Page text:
Early Reports Of U.K. Variant's Lethality Appear Greatly Exaggerated


 
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By Molly Walker

The COVID-19 variant B.1.1.7, also known as the U.K. variant, was not associated with more severe disease in hospitalized patients versus non-variant strains, but it does appear to be more transmissible, British researchers found.

There was no association between severe disease and death and the SARS-CoV-2 strain (adjusted prevalence ratio 1.02, 95% CI 0.76-1.38), though viral load was higher among patients with B.1.1.7 versus non-B.1.1.7 strains, reported Eleni Nastouli, MD, of University College London in England, and colleagues.

Most research supports the idea that B.1.1.7 is more transmissible, but a report released by the British government in February examining several studies concluded, "it is likely that infection with ... B.1.1.7 is associated with an increased risk of hospitalisation and death compared to infection with non-[variant] viruses."

However, the government report noted that these analyses used a proxy for B.1.1.7, the S-gene target failure on PCR assay, to determine if a case was caused by a variant or not, where research by Nastouli and colleagues used genomic sequencing to find a more definitive answer.

An accompanying editorial by David Lye, MBBS, of the National Centre for Infectious Diseases in Singapore, and colleagues noted this, as well as other reasons for differences. The populations differed, for example, with the earlier studies relying on a "community-based testing dataset," whereas the current research examined hospitalized patients who included "substantially more older adults" than the earlier studies.

"Although these large community studies found a significant difference in mortality at a population level, the absolute risk increase affecting individual patients is probably minimal," the editorialists wrote, adding that the advantages of the current research include "use of whole-genome sequencing, recruitment of hospitalised patients, and a population reflective of the spectrum of severity in whom increased virulence will have the greatest effect on outcomes."

Lye and colleagues characterized these findings as "reassuring," but emphasized that further confirmation from larger studies was needed.

Nastouli's group examined SARS-CoV-2 samples from patients at two British hospitals on or before Dec. 20, 2020. Of the 496 patients meeting inclusion criteria, 341 had samples that could be sequenced, and 58% of those were B.1.1.7.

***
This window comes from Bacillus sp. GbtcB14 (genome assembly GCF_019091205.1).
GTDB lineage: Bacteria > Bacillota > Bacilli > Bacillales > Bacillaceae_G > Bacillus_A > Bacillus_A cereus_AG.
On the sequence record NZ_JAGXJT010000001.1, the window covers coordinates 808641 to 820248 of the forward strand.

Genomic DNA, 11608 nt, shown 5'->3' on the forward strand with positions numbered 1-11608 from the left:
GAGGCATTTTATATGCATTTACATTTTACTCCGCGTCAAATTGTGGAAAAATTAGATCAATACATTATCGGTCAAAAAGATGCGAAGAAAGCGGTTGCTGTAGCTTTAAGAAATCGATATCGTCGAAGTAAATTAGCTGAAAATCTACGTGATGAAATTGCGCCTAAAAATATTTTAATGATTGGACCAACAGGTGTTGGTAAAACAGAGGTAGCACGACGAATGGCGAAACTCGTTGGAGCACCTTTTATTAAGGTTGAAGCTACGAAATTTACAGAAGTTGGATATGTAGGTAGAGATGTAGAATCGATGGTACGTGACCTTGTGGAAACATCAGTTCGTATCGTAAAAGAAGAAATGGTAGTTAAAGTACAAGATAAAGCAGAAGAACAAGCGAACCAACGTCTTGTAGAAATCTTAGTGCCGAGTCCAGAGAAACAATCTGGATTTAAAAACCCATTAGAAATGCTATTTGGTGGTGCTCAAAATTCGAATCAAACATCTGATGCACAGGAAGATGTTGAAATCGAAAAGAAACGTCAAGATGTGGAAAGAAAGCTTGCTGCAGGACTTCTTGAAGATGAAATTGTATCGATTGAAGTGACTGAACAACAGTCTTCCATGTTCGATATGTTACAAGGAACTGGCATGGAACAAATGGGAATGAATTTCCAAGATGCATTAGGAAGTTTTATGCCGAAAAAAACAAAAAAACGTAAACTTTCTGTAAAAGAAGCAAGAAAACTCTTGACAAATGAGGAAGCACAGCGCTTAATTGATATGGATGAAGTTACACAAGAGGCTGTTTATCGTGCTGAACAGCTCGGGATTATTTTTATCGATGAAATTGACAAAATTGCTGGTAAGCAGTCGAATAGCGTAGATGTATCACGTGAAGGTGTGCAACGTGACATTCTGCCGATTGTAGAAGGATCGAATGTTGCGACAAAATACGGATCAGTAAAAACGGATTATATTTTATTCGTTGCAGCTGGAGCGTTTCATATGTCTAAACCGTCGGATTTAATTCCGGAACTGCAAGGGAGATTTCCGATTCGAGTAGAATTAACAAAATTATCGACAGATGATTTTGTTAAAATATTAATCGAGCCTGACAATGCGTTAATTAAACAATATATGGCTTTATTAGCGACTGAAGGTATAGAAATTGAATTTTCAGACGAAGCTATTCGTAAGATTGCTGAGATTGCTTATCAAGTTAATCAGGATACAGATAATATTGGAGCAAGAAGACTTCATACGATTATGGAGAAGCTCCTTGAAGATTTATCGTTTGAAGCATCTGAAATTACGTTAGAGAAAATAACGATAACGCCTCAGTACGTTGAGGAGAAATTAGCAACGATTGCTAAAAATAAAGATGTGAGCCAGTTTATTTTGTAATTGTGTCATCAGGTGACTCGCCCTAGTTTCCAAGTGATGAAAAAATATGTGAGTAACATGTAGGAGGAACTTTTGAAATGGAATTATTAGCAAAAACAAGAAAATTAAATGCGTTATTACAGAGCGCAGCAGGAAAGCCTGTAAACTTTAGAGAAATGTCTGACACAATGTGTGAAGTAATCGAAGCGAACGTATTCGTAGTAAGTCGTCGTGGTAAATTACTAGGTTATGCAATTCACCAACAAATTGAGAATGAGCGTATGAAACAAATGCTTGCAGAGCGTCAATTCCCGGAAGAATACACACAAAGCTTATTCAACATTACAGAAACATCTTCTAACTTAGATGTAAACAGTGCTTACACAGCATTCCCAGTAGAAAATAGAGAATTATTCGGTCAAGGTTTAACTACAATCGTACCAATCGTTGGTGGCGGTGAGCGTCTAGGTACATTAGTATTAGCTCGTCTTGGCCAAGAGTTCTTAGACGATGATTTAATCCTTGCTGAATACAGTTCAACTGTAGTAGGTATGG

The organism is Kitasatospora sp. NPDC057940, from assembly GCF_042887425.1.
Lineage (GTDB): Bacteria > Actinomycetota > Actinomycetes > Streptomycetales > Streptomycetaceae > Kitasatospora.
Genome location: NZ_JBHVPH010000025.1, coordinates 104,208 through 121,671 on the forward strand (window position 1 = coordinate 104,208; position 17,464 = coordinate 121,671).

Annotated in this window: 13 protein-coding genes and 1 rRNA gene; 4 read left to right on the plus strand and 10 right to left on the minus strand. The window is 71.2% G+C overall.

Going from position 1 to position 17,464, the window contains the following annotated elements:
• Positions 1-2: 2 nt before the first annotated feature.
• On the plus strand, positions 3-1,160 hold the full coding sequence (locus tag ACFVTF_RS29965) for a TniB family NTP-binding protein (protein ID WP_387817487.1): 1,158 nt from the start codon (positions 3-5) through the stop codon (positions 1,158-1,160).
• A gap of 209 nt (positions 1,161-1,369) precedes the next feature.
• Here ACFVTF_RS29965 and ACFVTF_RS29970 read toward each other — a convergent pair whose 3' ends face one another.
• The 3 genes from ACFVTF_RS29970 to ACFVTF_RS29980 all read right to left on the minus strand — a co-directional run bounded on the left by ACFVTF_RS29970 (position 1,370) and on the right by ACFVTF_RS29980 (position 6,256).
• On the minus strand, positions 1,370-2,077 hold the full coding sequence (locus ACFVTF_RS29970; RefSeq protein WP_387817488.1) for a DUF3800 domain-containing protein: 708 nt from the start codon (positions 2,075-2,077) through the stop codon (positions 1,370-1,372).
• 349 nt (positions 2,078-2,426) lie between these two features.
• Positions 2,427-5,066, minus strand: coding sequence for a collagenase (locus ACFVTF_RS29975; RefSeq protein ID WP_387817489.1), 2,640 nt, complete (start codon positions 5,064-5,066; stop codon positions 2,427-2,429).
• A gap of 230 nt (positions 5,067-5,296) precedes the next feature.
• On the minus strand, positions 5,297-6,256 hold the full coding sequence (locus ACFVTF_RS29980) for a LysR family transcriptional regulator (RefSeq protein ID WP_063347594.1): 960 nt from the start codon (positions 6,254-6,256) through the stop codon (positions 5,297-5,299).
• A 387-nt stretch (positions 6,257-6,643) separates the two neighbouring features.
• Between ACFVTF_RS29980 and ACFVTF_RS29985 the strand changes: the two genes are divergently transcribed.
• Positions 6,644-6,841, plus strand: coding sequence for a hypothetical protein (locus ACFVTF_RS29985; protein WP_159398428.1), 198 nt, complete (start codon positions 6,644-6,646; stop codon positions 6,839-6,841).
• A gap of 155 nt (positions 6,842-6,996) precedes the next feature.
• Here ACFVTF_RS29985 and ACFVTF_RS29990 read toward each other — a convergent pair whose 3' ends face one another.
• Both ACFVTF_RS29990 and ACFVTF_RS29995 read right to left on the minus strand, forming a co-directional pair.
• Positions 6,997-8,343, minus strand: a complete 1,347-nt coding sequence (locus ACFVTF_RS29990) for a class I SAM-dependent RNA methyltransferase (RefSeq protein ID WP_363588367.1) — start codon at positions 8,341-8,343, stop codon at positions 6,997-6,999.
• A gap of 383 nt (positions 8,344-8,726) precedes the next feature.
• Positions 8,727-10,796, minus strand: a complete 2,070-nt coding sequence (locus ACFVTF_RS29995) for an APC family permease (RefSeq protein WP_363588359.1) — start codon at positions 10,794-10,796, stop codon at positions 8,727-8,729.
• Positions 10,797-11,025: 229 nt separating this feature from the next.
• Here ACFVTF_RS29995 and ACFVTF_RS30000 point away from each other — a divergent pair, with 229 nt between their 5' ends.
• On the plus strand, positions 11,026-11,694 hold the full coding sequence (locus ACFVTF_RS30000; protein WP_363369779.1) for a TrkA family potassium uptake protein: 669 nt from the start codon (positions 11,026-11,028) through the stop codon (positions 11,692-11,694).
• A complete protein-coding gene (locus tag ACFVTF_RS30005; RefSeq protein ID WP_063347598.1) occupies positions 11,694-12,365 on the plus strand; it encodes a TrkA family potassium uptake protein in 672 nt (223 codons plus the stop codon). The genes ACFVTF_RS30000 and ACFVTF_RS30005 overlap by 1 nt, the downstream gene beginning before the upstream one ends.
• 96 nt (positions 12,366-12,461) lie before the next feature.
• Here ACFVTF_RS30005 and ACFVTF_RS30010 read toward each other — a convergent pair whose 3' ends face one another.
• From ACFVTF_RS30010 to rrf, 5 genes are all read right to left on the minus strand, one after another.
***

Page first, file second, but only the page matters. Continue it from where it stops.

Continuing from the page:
They defined severe disease as point 6 or higher on the WHO ordinal scale within 14 days of either a positive test or symptoms, and death was defined as within 28 days. The authors used PCR cycle threshold values and sequencing read depths as a proxy for viral load, which defined transmissibility.

Compared with patients with non-B.1.1.7 strains, those with B.1.1.7 were more likely to be younger, have fewer comorbidities, and belong to an ethnic minority.

Mortality was nearly identical in the two groups: 16% of patients with B.1.1.7 died within 28 days versus 17% of those without B.1.1.7. Cycle threshold values associated with B.1.1.7 were significantly lower than with other strains, and median genomic read depths were higher.

Limitations to the data include potential confounding and the possibility of missed or misclassified data.

Reported COVID-19 Symptoms No Worse With U.K. Variant

A second study, published simultaneously by Mark Graham, PhD, of King's College London in England, and colleagues found no significant differences in reported symptoms or disease duration in patients with B.1.1.7 among users reporting their COVID-19 test results through an app.

Test results and symptom reports were collected from Sept. 28 to Dec. 20 from about 37,000 users of the COVID Symptom Study app. Graham and colleagues put that together with data on regional proportion of infections, symptoms, disease duration, reinfection rates, and transmissibility from the COVID-19 Genomics U.K. Consortium and Public Health England.

No significant association was found between the proportion of B.1.1.7 in a region and the symptoms that patients experienced. There was also no evidence of any change in total number of symptoms from people in the region with the earliest rise of B.1.1.7, and no difference in the proportion of people experiencing long COVID symptoms.

Similar to other studies, Graham and colleagues found that B.1.1.7 appeared to increase the overall reproduction number by 1.35 versus the original strain.

An accompanying editorial by Britta Jewell, MD, of Imperial College London, emphasized that while B.1.1.7 may have "similar symptomatology" as other strains, "improving genomic surveillance of variants will be essential to the goal of ending the pandemic."

She suggested that apps like the COVID Symptom Study app, which allows patients to monitor their symptoms and disease characteristics in real time, "could help to identify potentially important changes in symptomatology, transmissibility, mortality, or vaccine avoidance as early as possible."

 
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    • Editor-in Chief:
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